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5.4.1 if

The subsections below explain JavaScript’s basic conditional, the if/else statement, and also cover switch, a more complicated multiway branch statement.

5.4.1 if

The if statement is the fundamental control statement that allows JavaScript to make decisions, or, more precisely, to execute statements conditionally. This statement has two forms. The first is:

if (expression) statement

In this form, expression is evaluated. If the resulting value is truthy, statement is executed. If expression is falsy, statement is not executed. (See §3.3 for a definition of truthy and falsy values.) For example:

if (username == null) // If username is null or undefined, username = "John Doe"; // define it

Or similarly:

// If username is null, undefined, false, 0, "", or NaN, give it a new value if (!username) username = "John Doe";

Note that the parentheses around the expression are a required part of the syntax for the if statement.

JavaScript syntax requires a single statement after the if keyword and parenthesized expression, but you can use a statement block to combine multiple statements into one. So the if statement might also look like this:

if (!address) {

address = "";

message = "Please specify a mailing address.";


The second form of the if statement introduces an else clause that is executed when expression is false. Its syntax is: if (expression) statement1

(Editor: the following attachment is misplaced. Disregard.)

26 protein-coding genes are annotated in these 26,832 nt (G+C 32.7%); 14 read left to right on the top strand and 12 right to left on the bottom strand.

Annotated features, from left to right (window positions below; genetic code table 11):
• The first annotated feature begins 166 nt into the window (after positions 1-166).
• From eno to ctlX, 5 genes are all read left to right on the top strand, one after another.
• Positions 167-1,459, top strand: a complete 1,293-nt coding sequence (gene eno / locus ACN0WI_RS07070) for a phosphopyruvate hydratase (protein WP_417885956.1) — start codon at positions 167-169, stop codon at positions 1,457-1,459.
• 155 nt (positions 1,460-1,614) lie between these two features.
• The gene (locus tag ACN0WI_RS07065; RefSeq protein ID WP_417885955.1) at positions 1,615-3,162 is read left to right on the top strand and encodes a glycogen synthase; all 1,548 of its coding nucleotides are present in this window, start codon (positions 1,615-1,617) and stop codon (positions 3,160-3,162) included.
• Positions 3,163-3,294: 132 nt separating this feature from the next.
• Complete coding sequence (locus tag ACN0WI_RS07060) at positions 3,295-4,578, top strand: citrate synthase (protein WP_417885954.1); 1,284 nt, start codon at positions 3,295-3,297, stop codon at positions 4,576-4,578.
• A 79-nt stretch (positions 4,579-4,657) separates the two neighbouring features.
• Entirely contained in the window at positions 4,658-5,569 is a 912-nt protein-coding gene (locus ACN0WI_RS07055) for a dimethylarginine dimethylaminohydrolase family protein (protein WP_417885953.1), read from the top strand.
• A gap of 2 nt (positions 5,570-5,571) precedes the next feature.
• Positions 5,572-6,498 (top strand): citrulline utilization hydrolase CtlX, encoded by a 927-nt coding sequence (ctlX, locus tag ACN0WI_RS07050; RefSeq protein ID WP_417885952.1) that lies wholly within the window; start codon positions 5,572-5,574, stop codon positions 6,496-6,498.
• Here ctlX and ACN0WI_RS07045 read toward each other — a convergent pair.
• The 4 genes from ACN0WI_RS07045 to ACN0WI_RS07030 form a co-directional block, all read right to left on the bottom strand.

This form of the statement executes statement1 if expression is truthy and executes statement2 if expression is falsy. For example:

if (n == 1)

console.log("You have 1 new message.");


console.log("You have " + n + " new messages.");

When you have nested if statements with else clauses, some caution is required to ensure that the else clause goes with the appropriate if statement. Consider the following lines:

i = j = 1;

k = 2;

if (i == j)

if (j == k)

console.log("i equals k");


console.log("i doesn't equal j"); // WRONG!!

In this example, the inner ifstatement forms the single statement allowed by the syntax of the outer if statement. Unfortunately, it is not clear (except from the hint given by the indentation) which if the else goes with. And in this example, the indentation is wrong, because a JavaScript interpreter actually interprets the previous example as:

if (i == j) { if (j == k) console.log("i equals k"); else console.log("i doesn't equal j"); // OOPS! }

The rule in JavaScript (as in most programming languages) is that by default an else clause is part of the nearest if statement. To make this example less ambiguous and easier to read, understand, maintain, and debug, you should use curly braces:

if (i == j) {

if (j == k) {

console.log("i equals k");



else { // What a difference the location of a curly brace makes!

5.4 Conditionals | 93

console.log("i doesn't equal j"); }

Although it is not the style used in this book, many programmers make a habit of enclosing the bodies of if and else statements (as well as other compound statements, such as while loops) within curly braces, even when the body consists of only a single statement. Doing so consistently can prevent the sort of problem just shown.

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